‘Flavors Hook Kids’

Smokers must be at least 21 years old to purchase products on JUUL.com, but that doesn’t stop youth younger than the legal age from acquiring JUULs either online, from legal-age smokers or from retailers illegally selling to kids. For retailers, the inducement is the $49.99 price tag.

The e-cig deception is two-tiered. Big Tobacco implemented another snare to effectively trap young people in its web — sweet-tasting flavored nicotine. Adults are catching on to the furtive use of JUULs and other e-cigarette devices by their children thanks to preventive campaigns like the CDPH’s “Flavors Hook Kids” program, to educate them about the tobacco industry’s campaign to hook kids.

According to CDPH, 30 percent of high schoolers in the state say they have vaped — the process of smoking through an electric cigarette device that typically generates a plume of vapor that mimics smoke. The device heats liquid and nicotine so the user can inhale the byproduct. Vaping devices generally come in the form of e-cigarettes and vape pens.

E-liquid is the mixture used in electronic cigarettes. The main ingredients in the e-liquid usually are propylene glycol, glycerin, nicotine, and flavorings. The liquid typically contains 95 percent propylene glycol and glycerin. Propylene glycol by its chemical breakdown is dihydrogen monoxide or di-hydrogen monoxide (H2O) just water.

Glycerol or glycerin is a simple polyol compound. It is a colorless, odorless, viscous liquid that is sweet-tasting and non-toxic. The glycerol backbone is found in all lipids known as triglycerides. It is widely used in the food industry as a sweetener and humectant and in pharmaceutical formulations — (more on this later).

No federal agency oversees the e-cigarette industry. That means no standards exist. In fairness, labels may inaccurately describe ingredients, and what you find in one brand of e-cigarettes may be vastly different from that found in another, for better or worse.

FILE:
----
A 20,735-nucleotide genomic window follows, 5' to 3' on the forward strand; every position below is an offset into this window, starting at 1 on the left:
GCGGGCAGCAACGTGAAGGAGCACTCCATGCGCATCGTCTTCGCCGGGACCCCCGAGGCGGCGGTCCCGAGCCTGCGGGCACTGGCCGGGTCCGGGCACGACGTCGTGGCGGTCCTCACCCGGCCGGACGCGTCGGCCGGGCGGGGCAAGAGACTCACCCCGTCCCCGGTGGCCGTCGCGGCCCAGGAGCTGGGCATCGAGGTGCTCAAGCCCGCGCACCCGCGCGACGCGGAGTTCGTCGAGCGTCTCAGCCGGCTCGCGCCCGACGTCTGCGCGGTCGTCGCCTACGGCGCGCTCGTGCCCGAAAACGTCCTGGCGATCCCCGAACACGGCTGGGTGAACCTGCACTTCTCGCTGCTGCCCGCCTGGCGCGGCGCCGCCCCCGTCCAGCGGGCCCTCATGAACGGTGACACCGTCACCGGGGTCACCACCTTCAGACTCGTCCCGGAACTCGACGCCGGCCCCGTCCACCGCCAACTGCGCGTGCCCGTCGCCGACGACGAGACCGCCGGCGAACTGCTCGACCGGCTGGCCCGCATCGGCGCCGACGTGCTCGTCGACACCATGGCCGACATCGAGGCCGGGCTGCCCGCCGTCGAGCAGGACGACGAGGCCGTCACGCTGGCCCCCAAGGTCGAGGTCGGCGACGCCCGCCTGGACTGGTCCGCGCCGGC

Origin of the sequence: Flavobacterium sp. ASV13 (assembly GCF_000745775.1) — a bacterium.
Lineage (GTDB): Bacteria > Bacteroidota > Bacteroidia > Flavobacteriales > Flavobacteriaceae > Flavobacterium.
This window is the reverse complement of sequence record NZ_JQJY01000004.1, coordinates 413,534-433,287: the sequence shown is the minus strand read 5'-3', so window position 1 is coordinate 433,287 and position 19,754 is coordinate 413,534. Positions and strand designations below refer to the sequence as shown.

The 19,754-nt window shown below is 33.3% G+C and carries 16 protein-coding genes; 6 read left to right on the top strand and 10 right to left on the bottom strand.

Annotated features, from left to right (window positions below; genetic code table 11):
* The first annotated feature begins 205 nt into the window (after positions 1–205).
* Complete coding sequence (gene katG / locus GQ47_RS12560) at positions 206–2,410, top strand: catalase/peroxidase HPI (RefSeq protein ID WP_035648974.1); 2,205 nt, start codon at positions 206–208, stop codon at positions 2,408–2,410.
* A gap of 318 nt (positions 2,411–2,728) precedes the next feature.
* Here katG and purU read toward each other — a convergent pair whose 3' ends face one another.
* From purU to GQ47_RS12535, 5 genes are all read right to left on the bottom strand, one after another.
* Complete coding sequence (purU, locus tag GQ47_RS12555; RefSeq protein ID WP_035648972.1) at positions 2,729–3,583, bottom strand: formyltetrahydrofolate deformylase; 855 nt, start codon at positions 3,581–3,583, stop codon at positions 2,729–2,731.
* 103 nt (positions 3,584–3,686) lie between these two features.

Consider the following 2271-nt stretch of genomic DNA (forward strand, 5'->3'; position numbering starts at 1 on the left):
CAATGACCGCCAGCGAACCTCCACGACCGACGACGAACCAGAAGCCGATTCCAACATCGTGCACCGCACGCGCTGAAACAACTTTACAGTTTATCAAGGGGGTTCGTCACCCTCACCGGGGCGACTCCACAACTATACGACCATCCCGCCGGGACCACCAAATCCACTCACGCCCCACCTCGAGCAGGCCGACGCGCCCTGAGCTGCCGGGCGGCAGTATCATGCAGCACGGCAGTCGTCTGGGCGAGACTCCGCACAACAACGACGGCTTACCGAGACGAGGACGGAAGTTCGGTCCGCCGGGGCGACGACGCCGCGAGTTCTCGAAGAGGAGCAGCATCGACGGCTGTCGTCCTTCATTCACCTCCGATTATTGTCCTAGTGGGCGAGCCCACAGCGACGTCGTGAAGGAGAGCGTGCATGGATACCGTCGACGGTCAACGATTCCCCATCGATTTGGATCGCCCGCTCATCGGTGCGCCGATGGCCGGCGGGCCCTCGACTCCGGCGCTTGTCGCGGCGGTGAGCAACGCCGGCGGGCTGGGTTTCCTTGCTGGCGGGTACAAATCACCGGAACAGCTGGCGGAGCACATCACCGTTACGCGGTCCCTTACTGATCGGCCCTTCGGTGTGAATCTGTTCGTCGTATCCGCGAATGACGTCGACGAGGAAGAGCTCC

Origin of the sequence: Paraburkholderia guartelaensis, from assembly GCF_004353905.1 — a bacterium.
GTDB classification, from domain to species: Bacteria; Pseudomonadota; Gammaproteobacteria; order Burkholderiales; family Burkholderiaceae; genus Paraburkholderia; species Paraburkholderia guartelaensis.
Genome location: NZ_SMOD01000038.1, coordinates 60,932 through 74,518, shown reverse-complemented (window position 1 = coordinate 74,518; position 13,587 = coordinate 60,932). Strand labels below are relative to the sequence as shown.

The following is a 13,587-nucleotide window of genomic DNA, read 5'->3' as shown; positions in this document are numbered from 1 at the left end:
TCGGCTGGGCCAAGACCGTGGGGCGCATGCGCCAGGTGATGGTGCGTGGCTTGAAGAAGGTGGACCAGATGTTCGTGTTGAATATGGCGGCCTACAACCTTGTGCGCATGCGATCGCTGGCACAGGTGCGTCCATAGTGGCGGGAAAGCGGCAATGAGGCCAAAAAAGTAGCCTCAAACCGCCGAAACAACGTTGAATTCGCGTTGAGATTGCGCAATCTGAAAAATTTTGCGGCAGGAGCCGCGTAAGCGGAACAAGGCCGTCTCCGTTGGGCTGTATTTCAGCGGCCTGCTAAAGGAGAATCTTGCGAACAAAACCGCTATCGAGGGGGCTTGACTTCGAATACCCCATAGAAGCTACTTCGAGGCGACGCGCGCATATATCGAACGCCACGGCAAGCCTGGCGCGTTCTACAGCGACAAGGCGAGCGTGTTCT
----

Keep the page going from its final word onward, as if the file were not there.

The results of one FDA review of 18 different e-cigarette cartridges found toxic and carcinogenic chemicals in some but not others. All but one of the cartridges labeled “no nicotine” did, in fact, contain nicotine. The authors suggest that “quality control processes used to manufacture these products are inconsistent or non-existent.”

The chemical composition of e-cigs only sounds ominous, but the only certain injurious ingredient is nicotine.

Harmful effects of nicotine?

The addictive ingredient in e-cigarettes and regular cigarettes, nicotine stimulates the central nervous system and raises blood pressure, respiration, and heart rate. “People smoke because of the nicotine,” says researcher Maciej Goniewicz, Ph.D., PharmD, a tobacco and e-cigarette expert at the Roswell Park Cancer Institute in Buffalo, N.Y.

While it is addictive, nicotine doesn’t cause cancer, says Goniewicz: “What causes concern [is] the other chemicals [in the e-liquid].”

Goniewicz says hundreds of flavors exist, including cherry, cheesecake, cinnamon, and tobacco. Many of those flavoring chemicals, he says, are also used to flavor food.

“These are the big unknowns,” he says. “When we eat them, they are safe, but we don’t know what’s going on when we inhale them.”

Inhaling chemicals in e-cigarettes